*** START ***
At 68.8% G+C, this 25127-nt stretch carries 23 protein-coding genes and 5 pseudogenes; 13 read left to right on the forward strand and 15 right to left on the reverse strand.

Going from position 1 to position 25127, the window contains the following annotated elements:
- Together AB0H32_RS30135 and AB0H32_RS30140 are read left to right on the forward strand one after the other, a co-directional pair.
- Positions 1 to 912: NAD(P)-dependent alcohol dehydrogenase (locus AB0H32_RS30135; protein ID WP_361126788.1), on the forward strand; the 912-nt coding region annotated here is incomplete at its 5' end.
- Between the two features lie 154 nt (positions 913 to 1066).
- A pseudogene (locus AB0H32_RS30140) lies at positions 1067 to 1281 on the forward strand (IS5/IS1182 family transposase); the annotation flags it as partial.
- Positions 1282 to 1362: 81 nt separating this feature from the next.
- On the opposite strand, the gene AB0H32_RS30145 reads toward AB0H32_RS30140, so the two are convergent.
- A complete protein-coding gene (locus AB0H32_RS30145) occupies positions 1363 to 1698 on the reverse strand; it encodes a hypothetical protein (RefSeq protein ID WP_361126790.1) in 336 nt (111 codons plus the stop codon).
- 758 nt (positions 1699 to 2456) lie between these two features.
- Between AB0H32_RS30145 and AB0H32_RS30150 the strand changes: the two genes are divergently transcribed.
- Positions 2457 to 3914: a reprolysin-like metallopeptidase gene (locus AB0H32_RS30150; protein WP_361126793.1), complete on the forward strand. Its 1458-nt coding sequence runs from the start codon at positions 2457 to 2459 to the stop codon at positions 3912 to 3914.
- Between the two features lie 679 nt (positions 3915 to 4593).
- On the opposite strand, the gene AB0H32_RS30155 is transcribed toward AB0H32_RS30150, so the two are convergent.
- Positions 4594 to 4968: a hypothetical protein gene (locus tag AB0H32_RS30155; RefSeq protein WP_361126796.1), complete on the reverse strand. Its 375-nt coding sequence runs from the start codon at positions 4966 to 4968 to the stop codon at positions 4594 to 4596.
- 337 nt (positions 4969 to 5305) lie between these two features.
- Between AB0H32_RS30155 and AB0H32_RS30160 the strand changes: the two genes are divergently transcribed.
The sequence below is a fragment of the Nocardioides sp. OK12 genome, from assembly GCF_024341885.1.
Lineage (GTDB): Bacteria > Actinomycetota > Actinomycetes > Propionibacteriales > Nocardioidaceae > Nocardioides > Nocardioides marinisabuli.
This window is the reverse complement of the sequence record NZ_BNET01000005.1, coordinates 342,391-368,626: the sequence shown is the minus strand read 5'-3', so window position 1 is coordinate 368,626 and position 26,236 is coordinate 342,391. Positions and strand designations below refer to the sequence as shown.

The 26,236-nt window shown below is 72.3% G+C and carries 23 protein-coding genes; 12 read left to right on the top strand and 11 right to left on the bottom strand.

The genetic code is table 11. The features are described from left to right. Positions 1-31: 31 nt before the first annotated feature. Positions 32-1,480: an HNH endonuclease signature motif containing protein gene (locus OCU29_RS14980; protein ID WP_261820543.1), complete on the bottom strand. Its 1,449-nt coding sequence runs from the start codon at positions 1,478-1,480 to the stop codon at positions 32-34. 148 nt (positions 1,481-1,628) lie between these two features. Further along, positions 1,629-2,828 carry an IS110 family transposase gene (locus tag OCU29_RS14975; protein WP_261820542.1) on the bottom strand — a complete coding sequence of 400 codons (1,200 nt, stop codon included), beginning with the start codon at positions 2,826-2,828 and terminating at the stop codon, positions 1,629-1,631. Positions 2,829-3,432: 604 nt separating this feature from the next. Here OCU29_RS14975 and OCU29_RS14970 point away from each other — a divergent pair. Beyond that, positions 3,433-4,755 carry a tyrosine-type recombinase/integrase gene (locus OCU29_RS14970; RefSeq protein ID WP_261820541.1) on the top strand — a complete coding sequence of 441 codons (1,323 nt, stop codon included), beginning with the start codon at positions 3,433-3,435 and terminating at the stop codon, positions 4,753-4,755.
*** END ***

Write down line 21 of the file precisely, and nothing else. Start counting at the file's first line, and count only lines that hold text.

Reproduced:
The 26,236-nt window shown below is 72.3% G+C and carries 23 protein-coding genes; 12 read left to right on the top strand and 11 right to left on the bottom strand.